I’m working through something and wondered if you had something that might help.
It’s obvious to me that our exec-level population doesn’t understand that you recruit high-volume, contact center kinds of CS positions differently than what they’re used to (1 to 1 wooing and talent pool development). I want to educate them on how you manage this at the project level and thus do things at scale vs. individualized (they’re used to asking people for referrals and calling those leads in a 1/1 fashion—very much a high end, “all it takes is one good one” approach).
Any thoughts on the best way to approach that education with an exec who’s a technical specialist by training (let’s say her background is in software development) who has always been wooed individually and thinks that’s the way we need to approach the support center she now manages?
–Jamie from Atlanta
Hey Jamie –
You’ve got your hands full! Where’s the individual attention and talent pool development when it comes to call center recruiting strategy? Let’s develop those leads 1 by 1!
I’m not going to tell you anything you don’t know here, I suspect. But I would focus on the following factors that are greatly different in call center recruiting. Realities that call for a different strategy in support/contact center recruiting (or any recruiting at scale or volume) include the following:
–Going for 20-40 fills at a time instead of 1, and having the need to aggregate new hire classes by a specific date for training purposes.
–Candidates come on and come off the market much more rapidly than professional grade candidates. Talent pools don’t work; when they’re ready to move, they move, and then they’re done unless the money you can provide can change their view.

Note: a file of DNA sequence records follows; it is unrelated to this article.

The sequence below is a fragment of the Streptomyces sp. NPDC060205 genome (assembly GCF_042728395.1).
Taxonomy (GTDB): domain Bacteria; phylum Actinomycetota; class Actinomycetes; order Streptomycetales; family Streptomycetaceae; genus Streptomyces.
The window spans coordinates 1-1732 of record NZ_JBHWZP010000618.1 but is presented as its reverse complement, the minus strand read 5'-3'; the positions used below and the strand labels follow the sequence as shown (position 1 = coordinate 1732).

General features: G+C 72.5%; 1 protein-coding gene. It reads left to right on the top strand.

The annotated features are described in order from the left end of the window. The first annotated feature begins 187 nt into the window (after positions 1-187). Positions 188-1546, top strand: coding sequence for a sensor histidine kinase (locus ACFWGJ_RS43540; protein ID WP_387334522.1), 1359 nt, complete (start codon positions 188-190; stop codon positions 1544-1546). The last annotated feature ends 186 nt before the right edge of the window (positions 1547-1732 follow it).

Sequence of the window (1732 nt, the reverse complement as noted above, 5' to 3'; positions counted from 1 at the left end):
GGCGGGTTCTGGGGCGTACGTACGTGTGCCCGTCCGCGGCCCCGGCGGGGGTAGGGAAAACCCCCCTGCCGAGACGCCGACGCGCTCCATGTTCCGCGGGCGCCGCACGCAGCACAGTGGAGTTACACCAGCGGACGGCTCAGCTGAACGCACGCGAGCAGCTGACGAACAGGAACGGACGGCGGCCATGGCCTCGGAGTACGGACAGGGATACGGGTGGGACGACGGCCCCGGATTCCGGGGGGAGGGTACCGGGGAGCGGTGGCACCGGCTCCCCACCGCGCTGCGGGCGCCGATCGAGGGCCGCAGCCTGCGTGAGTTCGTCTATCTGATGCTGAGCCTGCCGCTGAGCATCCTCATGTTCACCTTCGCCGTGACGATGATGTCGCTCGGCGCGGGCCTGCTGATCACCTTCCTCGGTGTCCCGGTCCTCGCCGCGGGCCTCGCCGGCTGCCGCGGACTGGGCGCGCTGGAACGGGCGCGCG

–$1 per hour changes their decision, not a long-term career growth play or message.
–Ghosting is much more common at top of the funnel between first contact and first to final interview.
–Day 1–No show rates higher, doesn’t exist in professional grade recruiting.
For all these reasons, you don’t have the resources to go 1/1 recruiting when it comes to support/contact center recruiting. The goal should be to drive numbers to prepare for the fall out/failure/drop offs that occur for all these reasons.
But you know all of this and can likely add to the list. If you have a single hiring exec who doesn’t understand the scene, I’d make sure that communicating the above realities is part of a bigger recruiting strategy and rightfully addresses how you allocate resources and FTEs in your TA department based on the overall needs.
For example: yes, you have professional grade positions where the 1/1, passive sourcing, high-touch recruiting model this person expects is active. But it’s not in her numbers-driven department with all the above factors in play. You have to allocate out 10 FTEs in your TA department (I’m making that up), and you even if it made sense, you can’t allocate enough resources to the support/contact center to recruit in this fashion.
To close this out, I’d defend your real-world approach with clear communications on why you allocate the way you do, both with notes on best practices in recruiting in volume/at scale, the needs of other departments, and your resource limitations.
Time for an overall strategy deck to defend the approach if your efforts to educate don’t take hold.
Kris Dunn is a Partner and CHRO at Kinetix, a national RPO firm for growth companies headquartered in Atlanta. He’s also the founder Fistful of Talent (founded in 2008) and The HR Capitalist (2007) – and has written over 70 feature columns at Workforce Management magazine. Prior to his investment at Kinetix, Kris served in HR leadership roles at DAXKO, Charter and Cingular. In his spare time, KD hits the road as a speaker and gives the world what it needs – pop culture references linked to Human Capital street smarts.